If your university credentials have been compromised—meaning that another person has gained access to your EID, UTmail, or other university-related login and password—you will receive an e-mail message from the Information Security Office (ISO) alerting you to the situation. If you have received such a message, please read the following information carefully.
There are a number of ways that your credentials could have been compromised:
  • You were the victim of a phishing attack.
  • Spyware on your computer installed a keylogger.
  • Your laptop was stolen.
  • You shared your password with another person, which is a violation of the Acceptable Use Policy.
  • The credentials of another non-university account were compromised.


If the ISO finds that your credentials have been compromised, your EID will be locked and your Resnet and Public Network Access accounts will be suspended until the issue has been resolved.

Take Action

If one of your accounts is compromised, the ISO recommends that you format your hard disk and re-install your operating system. Malware, including keyloggers and spyware, is the most common method used to steal confidential information; erasing the contents of your hard disk ensures that all malware will be eliminated.
If you cannot re-install your operating system yourself, the Campus Computer Store can do it for you.
Phishing, a type of confidence scheme whereby an attacker sends a seemingly official e-mail in an attempt to steal private information, is also a common method used to steal credentials. Phishing attacks should be handled in one of the following ways:
  • If you believe you have received a message that was an attempted phishing attack, delete it immediately. You can also report the message by forwarding all samples to the UT Postmaster (postmaster-abuse@utexas.edu) or by using the "Report" button in your Outlook app.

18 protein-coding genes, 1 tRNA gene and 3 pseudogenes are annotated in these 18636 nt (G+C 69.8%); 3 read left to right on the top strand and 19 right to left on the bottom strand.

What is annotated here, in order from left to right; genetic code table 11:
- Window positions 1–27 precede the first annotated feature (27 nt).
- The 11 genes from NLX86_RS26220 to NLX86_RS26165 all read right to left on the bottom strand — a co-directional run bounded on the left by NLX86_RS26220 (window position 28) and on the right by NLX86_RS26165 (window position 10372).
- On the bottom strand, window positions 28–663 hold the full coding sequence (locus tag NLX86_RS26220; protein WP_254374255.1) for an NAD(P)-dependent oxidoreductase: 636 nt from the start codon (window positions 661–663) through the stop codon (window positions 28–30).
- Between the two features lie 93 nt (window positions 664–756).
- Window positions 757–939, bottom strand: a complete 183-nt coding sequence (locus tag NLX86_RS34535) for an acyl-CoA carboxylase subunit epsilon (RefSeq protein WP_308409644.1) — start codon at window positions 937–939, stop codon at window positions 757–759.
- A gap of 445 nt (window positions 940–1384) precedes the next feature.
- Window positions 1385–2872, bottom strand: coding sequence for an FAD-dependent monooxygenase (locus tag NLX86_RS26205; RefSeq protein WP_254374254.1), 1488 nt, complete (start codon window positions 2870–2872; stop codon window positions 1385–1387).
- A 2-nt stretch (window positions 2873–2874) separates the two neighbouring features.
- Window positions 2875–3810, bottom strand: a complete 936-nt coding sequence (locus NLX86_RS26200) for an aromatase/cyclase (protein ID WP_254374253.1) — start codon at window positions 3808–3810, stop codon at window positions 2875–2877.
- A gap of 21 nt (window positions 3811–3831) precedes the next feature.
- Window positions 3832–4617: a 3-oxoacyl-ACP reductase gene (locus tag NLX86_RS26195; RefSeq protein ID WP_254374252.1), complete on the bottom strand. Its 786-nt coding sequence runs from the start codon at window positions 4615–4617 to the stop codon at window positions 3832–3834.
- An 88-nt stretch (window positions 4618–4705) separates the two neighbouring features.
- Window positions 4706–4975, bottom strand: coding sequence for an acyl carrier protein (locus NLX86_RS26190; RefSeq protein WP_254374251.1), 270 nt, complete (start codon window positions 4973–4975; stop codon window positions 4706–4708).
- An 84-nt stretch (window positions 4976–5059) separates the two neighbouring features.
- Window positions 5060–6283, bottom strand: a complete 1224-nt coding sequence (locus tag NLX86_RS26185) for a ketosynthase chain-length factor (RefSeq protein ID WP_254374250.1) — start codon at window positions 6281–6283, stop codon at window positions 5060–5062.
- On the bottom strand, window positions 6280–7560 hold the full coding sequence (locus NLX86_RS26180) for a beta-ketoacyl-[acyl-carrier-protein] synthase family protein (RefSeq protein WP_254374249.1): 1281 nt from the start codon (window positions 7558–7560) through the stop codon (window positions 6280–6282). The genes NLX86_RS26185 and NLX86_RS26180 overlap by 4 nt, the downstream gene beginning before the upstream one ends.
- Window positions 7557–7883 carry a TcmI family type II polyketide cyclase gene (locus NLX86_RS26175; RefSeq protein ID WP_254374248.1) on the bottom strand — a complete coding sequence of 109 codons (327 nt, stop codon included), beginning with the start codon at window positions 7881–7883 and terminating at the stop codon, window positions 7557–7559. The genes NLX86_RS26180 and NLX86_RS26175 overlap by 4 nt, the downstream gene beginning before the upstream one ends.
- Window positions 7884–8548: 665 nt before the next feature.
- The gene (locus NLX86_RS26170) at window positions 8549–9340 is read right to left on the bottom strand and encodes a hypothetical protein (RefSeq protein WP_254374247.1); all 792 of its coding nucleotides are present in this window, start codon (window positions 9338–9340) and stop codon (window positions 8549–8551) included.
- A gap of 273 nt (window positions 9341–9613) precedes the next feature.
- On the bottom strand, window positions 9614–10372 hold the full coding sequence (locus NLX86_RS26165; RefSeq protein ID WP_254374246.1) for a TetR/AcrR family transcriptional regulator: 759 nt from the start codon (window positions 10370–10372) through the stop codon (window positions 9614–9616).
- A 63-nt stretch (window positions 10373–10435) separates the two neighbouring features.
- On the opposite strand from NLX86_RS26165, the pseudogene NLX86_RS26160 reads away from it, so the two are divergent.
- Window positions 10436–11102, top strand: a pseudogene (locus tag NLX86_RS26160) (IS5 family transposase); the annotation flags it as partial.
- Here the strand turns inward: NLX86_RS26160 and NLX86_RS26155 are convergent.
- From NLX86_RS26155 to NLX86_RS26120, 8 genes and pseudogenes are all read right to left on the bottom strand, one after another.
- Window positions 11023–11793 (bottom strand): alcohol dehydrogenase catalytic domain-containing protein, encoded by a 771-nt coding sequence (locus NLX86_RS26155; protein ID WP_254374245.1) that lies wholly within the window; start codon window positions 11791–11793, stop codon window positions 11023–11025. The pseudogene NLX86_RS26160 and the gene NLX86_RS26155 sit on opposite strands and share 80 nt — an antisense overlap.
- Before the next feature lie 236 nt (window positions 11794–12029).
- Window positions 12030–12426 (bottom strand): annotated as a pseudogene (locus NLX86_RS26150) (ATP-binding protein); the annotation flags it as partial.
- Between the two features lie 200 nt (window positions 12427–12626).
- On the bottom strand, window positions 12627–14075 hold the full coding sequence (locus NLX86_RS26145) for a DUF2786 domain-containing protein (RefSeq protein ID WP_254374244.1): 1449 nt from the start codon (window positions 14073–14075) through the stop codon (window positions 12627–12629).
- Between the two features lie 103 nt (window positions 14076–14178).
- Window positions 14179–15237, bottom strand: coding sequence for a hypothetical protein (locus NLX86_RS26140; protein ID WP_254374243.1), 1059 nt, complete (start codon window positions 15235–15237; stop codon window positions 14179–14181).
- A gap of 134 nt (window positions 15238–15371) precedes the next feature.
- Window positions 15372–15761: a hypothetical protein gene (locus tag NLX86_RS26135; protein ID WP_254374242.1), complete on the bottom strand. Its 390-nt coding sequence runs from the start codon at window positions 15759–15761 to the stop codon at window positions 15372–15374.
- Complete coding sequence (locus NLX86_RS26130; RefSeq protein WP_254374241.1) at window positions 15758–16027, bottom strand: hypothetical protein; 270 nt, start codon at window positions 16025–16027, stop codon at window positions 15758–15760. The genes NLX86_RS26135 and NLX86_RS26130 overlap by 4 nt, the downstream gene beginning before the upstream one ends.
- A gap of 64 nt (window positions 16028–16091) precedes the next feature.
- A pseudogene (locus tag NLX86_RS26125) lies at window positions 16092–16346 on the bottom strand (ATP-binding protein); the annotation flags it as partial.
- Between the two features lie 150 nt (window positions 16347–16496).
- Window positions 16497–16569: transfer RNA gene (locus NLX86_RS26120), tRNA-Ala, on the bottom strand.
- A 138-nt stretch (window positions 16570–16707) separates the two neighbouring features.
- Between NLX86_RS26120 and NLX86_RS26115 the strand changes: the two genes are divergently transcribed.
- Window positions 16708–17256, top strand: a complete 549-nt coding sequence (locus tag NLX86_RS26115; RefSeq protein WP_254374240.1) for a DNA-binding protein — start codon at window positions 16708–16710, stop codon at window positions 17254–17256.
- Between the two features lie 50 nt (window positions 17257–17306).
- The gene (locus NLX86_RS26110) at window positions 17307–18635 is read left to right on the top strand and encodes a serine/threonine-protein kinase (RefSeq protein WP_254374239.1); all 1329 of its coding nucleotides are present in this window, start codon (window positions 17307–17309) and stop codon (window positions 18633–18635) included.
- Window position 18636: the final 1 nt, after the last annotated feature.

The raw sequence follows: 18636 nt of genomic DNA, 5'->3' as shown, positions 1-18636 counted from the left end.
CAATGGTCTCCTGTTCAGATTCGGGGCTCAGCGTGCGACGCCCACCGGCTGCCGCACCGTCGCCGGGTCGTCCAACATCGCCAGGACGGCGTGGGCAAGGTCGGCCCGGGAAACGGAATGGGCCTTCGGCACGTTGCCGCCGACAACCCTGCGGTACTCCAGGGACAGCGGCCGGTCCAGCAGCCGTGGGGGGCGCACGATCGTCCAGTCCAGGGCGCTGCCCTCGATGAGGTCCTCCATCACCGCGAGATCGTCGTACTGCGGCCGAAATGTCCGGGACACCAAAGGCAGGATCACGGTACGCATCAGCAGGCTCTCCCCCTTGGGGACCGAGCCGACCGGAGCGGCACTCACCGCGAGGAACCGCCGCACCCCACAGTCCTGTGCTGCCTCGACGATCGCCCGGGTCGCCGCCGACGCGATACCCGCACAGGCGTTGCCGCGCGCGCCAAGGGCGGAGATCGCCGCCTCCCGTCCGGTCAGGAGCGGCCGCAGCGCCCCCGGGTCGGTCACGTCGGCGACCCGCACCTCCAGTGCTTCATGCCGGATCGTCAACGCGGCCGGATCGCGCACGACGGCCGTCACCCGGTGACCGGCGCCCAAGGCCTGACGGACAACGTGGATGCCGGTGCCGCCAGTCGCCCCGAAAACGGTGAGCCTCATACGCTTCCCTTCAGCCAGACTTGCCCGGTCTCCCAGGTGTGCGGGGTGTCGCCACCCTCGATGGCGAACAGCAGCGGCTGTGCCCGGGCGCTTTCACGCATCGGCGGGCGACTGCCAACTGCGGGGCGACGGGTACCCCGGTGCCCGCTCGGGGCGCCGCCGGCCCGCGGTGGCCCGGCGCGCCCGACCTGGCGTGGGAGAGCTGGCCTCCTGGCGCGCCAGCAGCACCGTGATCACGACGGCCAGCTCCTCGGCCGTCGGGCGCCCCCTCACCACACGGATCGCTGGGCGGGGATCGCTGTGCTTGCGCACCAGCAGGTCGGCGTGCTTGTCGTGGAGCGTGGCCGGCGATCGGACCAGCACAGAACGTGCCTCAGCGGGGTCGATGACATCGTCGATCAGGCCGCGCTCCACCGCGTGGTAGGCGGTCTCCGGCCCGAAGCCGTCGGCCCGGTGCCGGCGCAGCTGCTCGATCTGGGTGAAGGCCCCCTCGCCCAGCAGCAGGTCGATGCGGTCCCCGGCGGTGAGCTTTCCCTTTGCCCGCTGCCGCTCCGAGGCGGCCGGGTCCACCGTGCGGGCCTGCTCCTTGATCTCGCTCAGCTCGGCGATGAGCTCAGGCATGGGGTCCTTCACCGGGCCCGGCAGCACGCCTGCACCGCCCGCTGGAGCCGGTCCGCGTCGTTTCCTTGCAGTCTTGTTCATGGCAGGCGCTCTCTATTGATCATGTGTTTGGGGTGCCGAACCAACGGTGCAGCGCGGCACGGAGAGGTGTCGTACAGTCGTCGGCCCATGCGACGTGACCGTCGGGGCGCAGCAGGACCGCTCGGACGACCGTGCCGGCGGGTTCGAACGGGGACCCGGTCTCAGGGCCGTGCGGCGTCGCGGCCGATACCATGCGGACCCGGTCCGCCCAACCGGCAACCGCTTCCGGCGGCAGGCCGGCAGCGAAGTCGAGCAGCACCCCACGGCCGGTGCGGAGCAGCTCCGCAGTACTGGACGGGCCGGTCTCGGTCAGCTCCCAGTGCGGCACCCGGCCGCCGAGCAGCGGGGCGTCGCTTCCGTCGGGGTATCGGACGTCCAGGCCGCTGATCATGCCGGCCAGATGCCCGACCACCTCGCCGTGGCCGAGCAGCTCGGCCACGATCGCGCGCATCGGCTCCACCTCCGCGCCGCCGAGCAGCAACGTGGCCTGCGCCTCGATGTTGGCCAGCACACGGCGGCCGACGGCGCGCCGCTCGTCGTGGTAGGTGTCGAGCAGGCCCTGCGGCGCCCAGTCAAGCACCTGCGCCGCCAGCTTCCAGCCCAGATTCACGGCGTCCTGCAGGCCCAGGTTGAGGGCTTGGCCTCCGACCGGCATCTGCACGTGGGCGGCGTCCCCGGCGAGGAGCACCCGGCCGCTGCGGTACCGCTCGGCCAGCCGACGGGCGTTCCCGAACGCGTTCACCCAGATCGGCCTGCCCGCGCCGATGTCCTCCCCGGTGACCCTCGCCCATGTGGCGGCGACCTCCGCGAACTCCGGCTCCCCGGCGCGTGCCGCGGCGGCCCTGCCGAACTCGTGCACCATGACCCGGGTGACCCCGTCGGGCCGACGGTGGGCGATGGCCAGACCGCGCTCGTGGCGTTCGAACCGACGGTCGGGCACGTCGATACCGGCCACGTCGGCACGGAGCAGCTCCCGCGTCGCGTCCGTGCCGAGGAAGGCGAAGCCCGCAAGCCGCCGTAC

• If you have responded to a phishing e-mail and fear that your UT EID or other university account has been compromised, contact the Information Security Office.
  • If you have responded to a phishing e-mail and fear that you may have compromised the security of a non-university account, log on to the Web site of the organization that maintains the account and change your password immediately. Contact them directly if you have any trouble.
You will also need to complete the following steps to ensure the safety of your private information:
  1. If your credentials were compromised due to the theft of university-owned equipment, such as a laptop, fill out the stolen equipment notification report form.
  2. Change your EID password and any other UT password you might have exposed (e.g., UTmail)
  3. Check for the presence of unauthorized mail rules or mail forwards that might have been created in your mail account by attackers -- which are created to hide their usage of your account.
  4. Log in to any other important online service accounts (banking, e-mail, etc.) and change your passwords.
  5. Ensure you have a reliable and updated antivirus solution in place. 
  6. Contact the Help Desk and ask to have your Resnet and Public Network Access accounts reinstated.
  7. Contact the ISO to have your EID unlocked.

NOTE: Failure to change cached copies of old credentials in applications or devices can result in temporary account lockouts when those applications or devices continue trying to connect with the old credentials.


Learn More

Please refer to the following resources about spyware, data encryption, passwords, and identity theft: